Full-text · Article · Jan 2016
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    • "Voluntary PAP can be defined as the improvement in muscular performance during a voluntary contraction in response to a CA (Seitz, et al. 2015). PAP has been ubiquitously reported in studies using electrical or voluntary contractions as CA and/or test contraction (the reader is directed to the reviews by Hodgson et al., 2005 and Tillin & Bishop, 2009). However, an important and consistent "

    Full-text · Article · Jan 2016 · Applied Physiology Nutrition and Metabolism
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    • "Complex training is defined as the execution of a conditioning stimulus (CS), typically a resistance training exercise performed at a maximal or near maximal intensity, followed by a biomechanically similar ballistic exercise (Verkhoshansky 1986; Güllich and Schmidtbleicher 1996; Young et al. 1998) in what is referred to as a complex set. Pre-excitation of a muscle (i.e., performing a CS) facilitates post-activation potentiation (PAP), a phenomenon characterized by the facilitation of muscular performance in response to previous activation of skeletal muscle (Hodgson et al. 2005; Tillin and Bishop 2009). The ability to utilize PAP to enhance ballistic performance is inconsistent in the literature, with reports of improvements (Güllich and Schmidtbleicher 1996; Kilduff et al. 2007; Mitchell and Sale 2011) and failure of conditioning stimuli to facilitate subsequent PAP performance (Ebben et al. 2000; Duthie et al. 2002; Jensen and Ebben 2003; Khamoui et al. 2009). "
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    ABSTRACT: We sought to determine the efficacy of using a continuous time-course trial to assess the temporal profile of post-activation potentiation, and to determine the time-course of potentiation of discrete jump squat kinetic and kinematic variables. Eight physically trained males performed jump squats pre and at 4, 8, and 12 min post 5-Repetition Maximum back squats. Time intervals were assessed via three discontinuous trials (each time interval assessed with separate trials) and in one continuous trial (all time-intervals assessed in a single trial). Percentage differences between continuous and discontinuous trials at each time interval are mostly insubstantial. Discrete variables display a diverse time-course (ES: trivial to large); time to maximal values range between 5.00 ± 2.53 min (CON peak force) to 9.50 ± 2.98 min (ECC mean force). ECC variables (8.58 ± 3.56 min) take longer to peak than CON variables (6.64 ± 2.93 min) (ES: small). Individual subjects attain maximal values for kinetic and kinematic variables at different time intervals, yet the 4 min interval typically displays the greatest magnitude and frequency of potentiation. A continuous time-course trial does not substantially influence performance of subsequent jumps and is appropriate to determine the temporal profile of potentiation, which is influenced by discrete jump squat kinetic and kinematic variables and individual differences.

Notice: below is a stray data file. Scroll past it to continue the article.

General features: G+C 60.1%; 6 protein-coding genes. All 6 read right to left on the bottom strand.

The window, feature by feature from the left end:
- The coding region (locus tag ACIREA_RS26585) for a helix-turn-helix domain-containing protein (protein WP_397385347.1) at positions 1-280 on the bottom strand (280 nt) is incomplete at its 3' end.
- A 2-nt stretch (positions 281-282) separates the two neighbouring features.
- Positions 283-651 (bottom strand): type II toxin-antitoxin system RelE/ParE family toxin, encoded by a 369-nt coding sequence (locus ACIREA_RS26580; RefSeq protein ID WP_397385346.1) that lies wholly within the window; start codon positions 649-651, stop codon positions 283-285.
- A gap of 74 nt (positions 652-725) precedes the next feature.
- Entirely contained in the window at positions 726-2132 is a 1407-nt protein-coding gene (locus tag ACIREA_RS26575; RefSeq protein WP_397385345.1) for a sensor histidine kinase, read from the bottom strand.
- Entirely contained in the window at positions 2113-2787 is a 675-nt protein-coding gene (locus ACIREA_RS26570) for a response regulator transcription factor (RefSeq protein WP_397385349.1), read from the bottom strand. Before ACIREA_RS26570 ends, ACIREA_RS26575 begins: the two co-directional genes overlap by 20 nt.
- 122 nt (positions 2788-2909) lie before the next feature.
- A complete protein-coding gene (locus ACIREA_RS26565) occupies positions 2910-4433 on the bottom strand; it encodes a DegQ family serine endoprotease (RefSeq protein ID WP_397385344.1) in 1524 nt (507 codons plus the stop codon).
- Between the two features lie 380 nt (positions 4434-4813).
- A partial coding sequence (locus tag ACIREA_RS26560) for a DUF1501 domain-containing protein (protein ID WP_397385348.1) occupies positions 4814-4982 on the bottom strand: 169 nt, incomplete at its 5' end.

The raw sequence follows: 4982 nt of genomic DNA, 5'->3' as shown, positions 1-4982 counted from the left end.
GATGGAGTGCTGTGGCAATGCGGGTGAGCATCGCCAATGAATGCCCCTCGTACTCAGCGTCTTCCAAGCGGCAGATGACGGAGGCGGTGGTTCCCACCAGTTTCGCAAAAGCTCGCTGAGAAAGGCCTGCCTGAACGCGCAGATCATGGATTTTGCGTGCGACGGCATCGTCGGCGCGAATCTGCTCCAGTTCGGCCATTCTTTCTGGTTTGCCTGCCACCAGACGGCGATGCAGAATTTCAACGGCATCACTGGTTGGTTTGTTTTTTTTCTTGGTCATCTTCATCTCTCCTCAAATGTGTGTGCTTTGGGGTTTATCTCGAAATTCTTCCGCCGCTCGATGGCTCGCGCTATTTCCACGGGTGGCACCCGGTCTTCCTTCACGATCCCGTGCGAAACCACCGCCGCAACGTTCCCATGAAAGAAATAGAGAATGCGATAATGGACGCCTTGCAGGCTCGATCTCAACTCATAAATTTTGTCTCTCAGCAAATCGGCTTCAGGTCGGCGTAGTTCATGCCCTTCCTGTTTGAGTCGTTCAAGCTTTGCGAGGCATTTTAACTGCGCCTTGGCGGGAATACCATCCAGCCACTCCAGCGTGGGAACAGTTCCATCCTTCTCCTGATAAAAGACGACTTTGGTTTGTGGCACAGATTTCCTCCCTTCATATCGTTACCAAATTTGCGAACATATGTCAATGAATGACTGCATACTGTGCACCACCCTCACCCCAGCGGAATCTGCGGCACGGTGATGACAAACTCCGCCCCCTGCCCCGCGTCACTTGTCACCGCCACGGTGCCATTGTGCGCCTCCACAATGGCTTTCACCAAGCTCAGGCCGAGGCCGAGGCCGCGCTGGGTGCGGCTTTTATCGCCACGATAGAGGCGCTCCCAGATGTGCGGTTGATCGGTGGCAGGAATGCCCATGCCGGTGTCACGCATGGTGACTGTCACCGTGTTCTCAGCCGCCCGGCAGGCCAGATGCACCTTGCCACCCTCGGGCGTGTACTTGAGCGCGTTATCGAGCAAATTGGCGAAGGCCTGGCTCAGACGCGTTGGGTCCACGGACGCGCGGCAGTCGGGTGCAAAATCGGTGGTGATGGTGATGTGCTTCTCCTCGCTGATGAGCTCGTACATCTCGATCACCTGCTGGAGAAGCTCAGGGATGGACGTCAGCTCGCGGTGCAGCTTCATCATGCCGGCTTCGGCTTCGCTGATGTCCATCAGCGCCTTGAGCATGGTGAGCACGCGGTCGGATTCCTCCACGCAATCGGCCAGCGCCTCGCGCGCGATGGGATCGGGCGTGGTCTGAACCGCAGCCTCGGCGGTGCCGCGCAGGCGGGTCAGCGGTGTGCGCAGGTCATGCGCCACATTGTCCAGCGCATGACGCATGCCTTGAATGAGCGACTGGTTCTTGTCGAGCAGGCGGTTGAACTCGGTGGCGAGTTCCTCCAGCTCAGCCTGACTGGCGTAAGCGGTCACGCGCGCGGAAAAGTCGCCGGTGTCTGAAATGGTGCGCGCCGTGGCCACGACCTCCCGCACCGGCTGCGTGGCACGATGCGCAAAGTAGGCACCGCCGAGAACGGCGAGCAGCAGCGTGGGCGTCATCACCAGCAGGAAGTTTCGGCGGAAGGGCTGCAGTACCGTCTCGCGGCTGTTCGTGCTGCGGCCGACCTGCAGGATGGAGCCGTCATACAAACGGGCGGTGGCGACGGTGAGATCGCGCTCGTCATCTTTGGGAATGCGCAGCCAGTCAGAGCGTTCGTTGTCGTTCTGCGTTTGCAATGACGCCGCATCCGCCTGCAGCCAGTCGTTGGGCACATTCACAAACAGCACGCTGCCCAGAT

Full-text · Article · Jul 2015 · Applied Physiology Nutrition and Metabolism